Let students use chopsticks, small porcupine quills, eye droppers, slotted spoons, tongs, etc., to try to pick up a variety of objects, such as twigs, string, water in a container, etc. Students will record the number of objects they were able to pick up with each tool. Teachers will help students discuss how different tools work differently to pick up objects, and relate this to the adaptations of birds’ beaks. For example, sunbirds have long beaks that they use to reach down into flowers for nectar (like an eyedropper). Spoonbills and pelicans have long, flattened beaks or beaks with pouches that they can use to scoop up fish (like a slotted spoon). Hornbills have long beaks that they use to pick up fruit, insects, and small animals (like chopsticks).
- Older students can record and graph and/or average the number of objects picked up by each tool for a more in-depth discussion.
- Give all students one type of tool to use. See what kinds of objects they are able to pick up with this tool. Increase the types of tools used, and see if they can pick up more kinds of objects. Discuss how some tools are better for picking up some objects (adaptations).
3. Objects of Appetite
One of the most important jobs an animal has to do is eat. This game will look at the food niches and feeding styles of birds. Fill a container with five different types of objects with approximately three of each type per student playing the game. Have students pick a random card that is labeled to tell them what type of bird it is and what object it “eats”. Make sure most students are specialists (eating one type of object) and some are generalists (eating two to four different objects), using real-world examples. Give students tools to use that work the way their bird’s beak works, when possible. Include chopsticks, small porcupine quills, eyedroppers, slotted spoons, tongs, etc. (See #2: Fill the Bill in Extensions, above).
Have students sit in a circle, pass the container around, and pull out their object to “eat”. If students cannot find an object to “eat”, have them move out of the circle. Discuss the difference between specialists and generalists with application to real animals.
Suggestions: For older students, change the amounts of the different objects to reflect environmental variations (drought, overabundance, etc.) on the food supply, and discuss how these variations affect the animals in different niches.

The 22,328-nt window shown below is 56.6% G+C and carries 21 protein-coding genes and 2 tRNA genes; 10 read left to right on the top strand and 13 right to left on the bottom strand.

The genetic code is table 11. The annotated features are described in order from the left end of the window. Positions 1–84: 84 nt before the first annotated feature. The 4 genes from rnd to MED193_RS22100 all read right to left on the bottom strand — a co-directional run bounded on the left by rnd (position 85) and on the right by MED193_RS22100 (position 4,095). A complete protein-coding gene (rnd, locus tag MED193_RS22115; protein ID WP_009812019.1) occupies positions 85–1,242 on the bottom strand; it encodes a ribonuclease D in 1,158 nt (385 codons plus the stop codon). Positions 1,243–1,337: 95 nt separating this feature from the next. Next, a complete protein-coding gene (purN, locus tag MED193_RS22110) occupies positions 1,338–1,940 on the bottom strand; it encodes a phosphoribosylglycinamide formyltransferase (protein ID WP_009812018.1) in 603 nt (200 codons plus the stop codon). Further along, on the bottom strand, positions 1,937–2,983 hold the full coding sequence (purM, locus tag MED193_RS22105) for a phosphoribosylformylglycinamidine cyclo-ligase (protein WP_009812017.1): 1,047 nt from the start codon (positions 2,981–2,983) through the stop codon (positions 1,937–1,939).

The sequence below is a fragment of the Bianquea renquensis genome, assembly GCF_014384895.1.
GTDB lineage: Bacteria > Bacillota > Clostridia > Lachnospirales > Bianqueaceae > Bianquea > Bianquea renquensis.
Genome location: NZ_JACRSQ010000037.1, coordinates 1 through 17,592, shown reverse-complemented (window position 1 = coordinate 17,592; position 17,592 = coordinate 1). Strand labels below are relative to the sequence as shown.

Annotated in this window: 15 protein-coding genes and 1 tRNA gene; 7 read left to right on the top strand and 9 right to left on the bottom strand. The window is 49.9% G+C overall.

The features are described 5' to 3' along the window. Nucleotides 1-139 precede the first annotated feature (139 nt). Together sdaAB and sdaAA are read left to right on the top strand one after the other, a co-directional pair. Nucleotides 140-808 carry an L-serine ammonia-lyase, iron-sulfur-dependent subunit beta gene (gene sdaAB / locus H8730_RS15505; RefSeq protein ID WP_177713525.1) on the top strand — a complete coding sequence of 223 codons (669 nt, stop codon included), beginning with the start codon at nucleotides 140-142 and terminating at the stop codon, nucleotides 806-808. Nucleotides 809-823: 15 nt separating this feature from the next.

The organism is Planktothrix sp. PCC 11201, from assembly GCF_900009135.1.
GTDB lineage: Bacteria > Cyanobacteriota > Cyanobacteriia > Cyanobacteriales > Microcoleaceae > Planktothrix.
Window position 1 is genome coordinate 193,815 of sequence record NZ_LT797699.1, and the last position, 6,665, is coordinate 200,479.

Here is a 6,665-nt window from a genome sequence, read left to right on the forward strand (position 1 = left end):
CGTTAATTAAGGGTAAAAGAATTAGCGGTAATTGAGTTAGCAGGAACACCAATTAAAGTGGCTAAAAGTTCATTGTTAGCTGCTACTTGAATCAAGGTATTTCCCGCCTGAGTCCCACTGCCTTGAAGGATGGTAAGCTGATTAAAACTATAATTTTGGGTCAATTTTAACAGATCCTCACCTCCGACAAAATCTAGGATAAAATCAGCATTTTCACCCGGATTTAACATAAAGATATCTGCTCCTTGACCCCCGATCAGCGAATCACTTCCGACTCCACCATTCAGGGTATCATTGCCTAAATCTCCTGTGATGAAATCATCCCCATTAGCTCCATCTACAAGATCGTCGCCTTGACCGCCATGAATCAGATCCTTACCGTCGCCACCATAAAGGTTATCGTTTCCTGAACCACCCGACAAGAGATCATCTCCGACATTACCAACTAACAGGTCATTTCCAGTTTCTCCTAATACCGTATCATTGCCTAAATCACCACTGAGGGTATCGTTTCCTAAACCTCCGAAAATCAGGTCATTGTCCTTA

4. House Hunting
Divide students into smaller subgroups and give each group (or let them choose) the name of a common bird. Try to use birds whose nests you’ve observed. Send each group outside to find the best spot to build that bird’s nest. Remind students that most birds build their nests near a food source and try to shelter the nest from rain and hot sun. Many birds also try to hide their nests from predators. Afterwards, bring the group back together and have each group show the others their nest site and explain why they chose it.
5. Bird Calls
Let children try to imitate the calls of common birds. Explain that birds use songs and calls to attract mates, defend their territory, and give warnings. Watch birds singing and calling, and see how well the students can imitate them. See how many they can remember.
6. A Bird’s Meal
Using 10 pieces of 5-centimeter (2-in) yarn of different colors or scraps of fabric, spread the small pieces of yarn over a given area ahead of time. Ask students to pick up the pieces of yarn. After five seconds, stop them, and count the number of each color of yarn picked up. Allow students another five seconds, and again count the number of each color picked up. Record each round on a chalkboard. At the end, discuss how different colors were picked up differently and why. Explain how camouflage works, and discuss it as an adaptation for survival.
Suggestion: Older students can play variations on the game, altering the amounts of different colored yarn used. For example, if, in the first game, a student’s tendency is to pick up the red yarn first, decrease the amount of red yarn distributed, and see what happens. Discuss the real-life application of this activity in terms of how predation changes what foods are available for birds to feed on in the future.
7. Bird Drawings
Have students draw pictures of birds and decorate them with real feathers.